Director Andy Arnold was first drawn to Ben Jonson’s 17th-century play by a review from the critic Kenneth Tynan, which noted the way it takes “malice and savagery and makes them palatable.”
In playwright Gary McNair’s new version – a rapid-fire farce whose language is updated to raw, often sweary and blackly hilarious Glaswegian Scots – no cynical con artist or pitiable rube escapes the sharp judgement of the text.
In the stately townhouse of the wealthy but absent Lovewit, a pair of charlatans play multiple confidence tricks with ever-more-frantic degrees of greed. Louise McCarthy is Lovewit’s housekeeper Face and Grant O’Rourke is Subtle, the down-on-his-luck master con artist who Face rescued from the gutter.
The pair’s mile-a-minute bickering is matched only by their perfect synchronicity in procuring wads of cash from the procession of gullible oddballs who pass through the house via promises of wealth, love and greatness.
The rest of the roles are split between the small cast, including Robert Jack’s glamorous, pouting young heiress Dame Pliant; Neshla Caplan’s strutting spiv coffee shop owner Abel Drugger; Jo Freer’s chortling, greedy toff Sir Epicure Mammon and desperately impudent schoolboy Kastril; and Stephen Clyde’s trio of great characters in weaselly cynic Surly, desiccated church elder Tribulation Wholesome and Lovewit himself, who speaks with a nasal middle manager’s whine.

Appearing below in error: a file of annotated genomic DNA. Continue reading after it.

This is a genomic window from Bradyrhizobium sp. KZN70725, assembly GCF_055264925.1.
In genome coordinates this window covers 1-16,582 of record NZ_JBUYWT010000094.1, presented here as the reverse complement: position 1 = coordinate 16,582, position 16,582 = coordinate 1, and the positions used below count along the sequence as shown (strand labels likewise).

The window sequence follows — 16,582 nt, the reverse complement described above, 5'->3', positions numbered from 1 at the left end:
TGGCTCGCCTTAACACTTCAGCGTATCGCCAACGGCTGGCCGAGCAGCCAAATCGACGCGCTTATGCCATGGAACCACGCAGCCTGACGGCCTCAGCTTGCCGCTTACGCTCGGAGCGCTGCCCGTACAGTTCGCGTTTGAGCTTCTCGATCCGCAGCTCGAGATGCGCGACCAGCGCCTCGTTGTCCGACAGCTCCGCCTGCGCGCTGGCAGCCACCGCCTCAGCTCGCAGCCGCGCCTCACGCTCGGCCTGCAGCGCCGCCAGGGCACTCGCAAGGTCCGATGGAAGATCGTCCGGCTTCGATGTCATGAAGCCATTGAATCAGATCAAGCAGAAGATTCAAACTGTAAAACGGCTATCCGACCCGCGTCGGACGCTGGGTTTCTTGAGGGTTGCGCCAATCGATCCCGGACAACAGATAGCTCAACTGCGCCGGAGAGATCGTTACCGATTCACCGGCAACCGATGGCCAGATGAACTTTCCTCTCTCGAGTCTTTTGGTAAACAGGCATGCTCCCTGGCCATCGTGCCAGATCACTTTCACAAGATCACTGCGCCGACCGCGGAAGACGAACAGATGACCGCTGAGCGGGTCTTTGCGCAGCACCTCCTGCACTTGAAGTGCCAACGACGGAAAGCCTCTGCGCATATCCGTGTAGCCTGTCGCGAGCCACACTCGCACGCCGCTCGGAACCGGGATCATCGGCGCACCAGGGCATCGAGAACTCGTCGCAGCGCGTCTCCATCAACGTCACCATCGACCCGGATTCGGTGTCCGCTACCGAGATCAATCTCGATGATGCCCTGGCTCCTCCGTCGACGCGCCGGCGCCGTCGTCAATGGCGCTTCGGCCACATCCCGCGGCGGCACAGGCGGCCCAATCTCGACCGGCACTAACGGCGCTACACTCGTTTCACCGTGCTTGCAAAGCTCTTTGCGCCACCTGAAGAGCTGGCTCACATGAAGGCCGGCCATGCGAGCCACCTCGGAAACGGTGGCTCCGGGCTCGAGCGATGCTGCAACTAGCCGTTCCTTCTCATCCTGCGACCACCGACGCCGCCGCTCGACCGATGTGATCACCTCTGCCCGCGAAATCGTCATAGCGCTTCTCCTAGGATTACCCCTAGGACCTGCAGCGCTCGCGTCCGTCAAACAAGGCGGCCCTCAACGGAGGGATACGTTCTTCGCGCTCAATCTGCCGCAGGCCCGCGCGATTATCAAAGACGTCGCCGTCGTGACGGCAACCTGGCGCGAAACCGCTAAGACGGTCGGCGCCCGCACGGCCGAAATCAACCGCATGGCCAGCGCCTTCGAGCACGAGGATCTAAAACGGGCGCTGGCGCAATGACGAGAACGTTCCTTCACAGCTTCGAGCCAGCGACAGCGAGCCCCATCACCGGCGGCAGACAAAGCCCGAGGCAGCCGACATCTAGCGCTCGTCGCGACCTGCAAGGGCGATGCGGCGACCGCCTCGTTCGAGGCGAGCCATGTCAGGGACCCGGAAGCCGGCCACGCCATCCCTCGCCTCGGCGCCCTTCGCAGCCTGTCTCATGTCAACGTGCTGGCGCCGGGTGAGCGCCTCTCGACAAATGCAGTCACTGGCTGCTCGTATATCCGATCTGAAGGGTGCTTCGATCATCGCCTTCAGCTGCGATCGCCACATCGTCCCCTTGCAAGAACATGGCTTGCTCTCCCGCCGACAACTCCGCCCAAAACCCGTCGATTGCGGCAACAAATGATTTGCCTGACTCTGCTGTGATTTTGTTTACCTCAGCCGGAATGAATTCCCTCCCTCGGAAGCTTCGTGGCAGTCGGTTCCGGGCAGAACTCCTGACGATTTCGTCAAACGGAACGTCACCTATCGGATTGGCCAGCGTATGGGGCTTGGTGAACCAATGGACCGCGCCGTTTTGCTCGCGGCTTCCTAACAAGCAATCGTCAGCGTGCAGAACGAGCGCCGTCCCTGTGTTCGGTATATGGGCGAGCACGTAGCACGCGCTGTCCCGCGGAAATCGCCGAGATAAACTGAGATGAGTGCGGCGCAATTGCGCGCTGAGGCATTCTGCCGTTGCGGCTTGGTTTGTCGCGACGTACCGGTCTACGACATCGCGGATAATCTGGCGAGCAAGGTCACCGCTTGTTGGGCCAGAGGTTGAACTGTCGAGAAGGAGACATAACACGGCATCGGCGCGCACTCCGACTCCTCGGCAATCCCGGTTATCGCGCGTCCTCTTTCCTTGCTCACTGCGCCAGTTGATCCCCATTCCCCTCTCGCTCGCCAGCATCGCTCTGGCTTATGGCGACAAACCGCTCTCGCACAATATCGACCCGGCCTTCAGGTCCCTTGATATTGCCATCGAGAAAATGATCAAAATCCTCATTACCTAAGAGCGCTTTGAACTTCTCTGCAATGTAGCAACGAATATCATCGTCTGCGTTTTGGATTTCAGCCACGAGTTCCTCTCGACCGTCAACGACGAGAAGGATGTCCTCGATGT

Charlotte Lane’s set design is stunning – a two-level space filled with hidden hatches, face-holes and goldfish bowls bolted to the walls, she has dressed the characters like 1960s bohemians performing a harlequinade.
As regulars might expect from one of Tron artistic director Arnold’s productions, the action is just as luminous. It has a raw and contemporary energy, actors pushed to breathless limits, and a political edge – in this case, showing the desperate effect of poverty – which is palpable.